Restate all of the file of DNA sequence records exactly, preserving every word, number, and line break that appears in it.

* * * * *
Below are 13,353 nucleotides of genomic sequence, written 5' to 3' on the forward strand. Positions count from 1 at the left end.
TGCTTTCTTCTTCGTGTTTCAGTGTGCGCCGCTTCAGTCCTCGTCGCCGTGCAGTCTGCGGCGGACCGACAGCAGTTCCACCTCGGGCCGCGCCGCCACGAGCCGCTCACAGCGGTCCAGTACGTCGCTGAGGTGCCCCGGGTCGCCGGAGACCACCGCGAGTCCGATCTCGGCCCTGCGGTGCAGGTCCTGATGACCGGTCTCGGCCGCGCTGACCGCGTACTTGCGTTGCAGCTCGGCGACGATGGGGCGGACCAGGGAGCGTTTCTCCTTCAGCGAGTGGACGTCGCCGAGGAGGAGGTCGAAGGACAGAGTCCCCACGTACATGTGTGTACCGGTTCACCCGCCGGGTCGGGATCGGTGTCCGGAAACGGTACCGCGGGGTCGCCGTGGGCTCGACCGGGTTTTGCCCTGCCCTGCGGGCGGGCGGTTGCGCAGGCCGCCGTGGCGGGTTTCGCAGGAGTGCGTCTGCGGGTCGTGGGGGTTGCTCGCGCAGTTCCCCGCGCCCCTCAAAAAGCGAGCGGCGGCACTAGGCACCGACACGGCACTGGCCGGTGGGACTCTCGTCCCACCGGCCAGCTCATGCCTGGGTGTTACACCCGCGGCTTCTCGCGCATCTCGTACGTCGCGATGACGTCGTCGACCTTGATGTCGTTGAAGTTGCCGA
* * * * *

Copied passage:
Below are 13,353 nucleotides of genomic sequence, written 5' to 3' on the forward strand. Positions count from 1 at the left end.
TGCTTTCTTCTTCGTGTTTCAGTGTGCGCCGCTTCAGTCCTCGTCGCCGTGCAGTCTGCGGCGGACCGACAGCAGTTCCACCTCGGGCCGCGCCGCCACGAGCCGCTCACAGCGGTCCAGTACGTCGCTGAGGTGCCCCGGGTCGCCGGAGACCACCGCGAGTCCGATCTCGGCCCTGCGGTGCAGGTCCTGATGACCGGTCTCGGCCGCGCTGACCGCGTACTTGCGTTGCAGCTCGGCGACGATGGGGCGGACCAGGGAGCGTTTCTCCTTCAGCGAGTGGACGTCGCCGAGGAGGAGGTCGAAGGACAGAGTCCCCACGTACATGTGTGTACCGGTTCACCCGCCGGGTCGGGATCGGTGTCCGGAAACGGTACCGCGGGGTCGCCGTGGGCTCGACCGGGTTTTGCCCTGCCCTGCGGGCGGGCGGTTGCGCAGGCCGCCGTGGCGGGTTTCGCAGGAGTGCGTCTGCGGGTCGTGGGGGTTGCTCGCGCAGTTCCCCGCGCCCCTCAAAAAGCGAGCGGCGGCACTAGGCACCGACACGGCACTGGCCGGTGGGACTCTCGTCCCACCGGCCAGCTCATGCCTGGGTGTTACACCCGCGGCTTCTCGCGCATCTCGTACGTCGCGATGACGTCGTCGACCTTGATGTCGTTGAAGTTGCCGA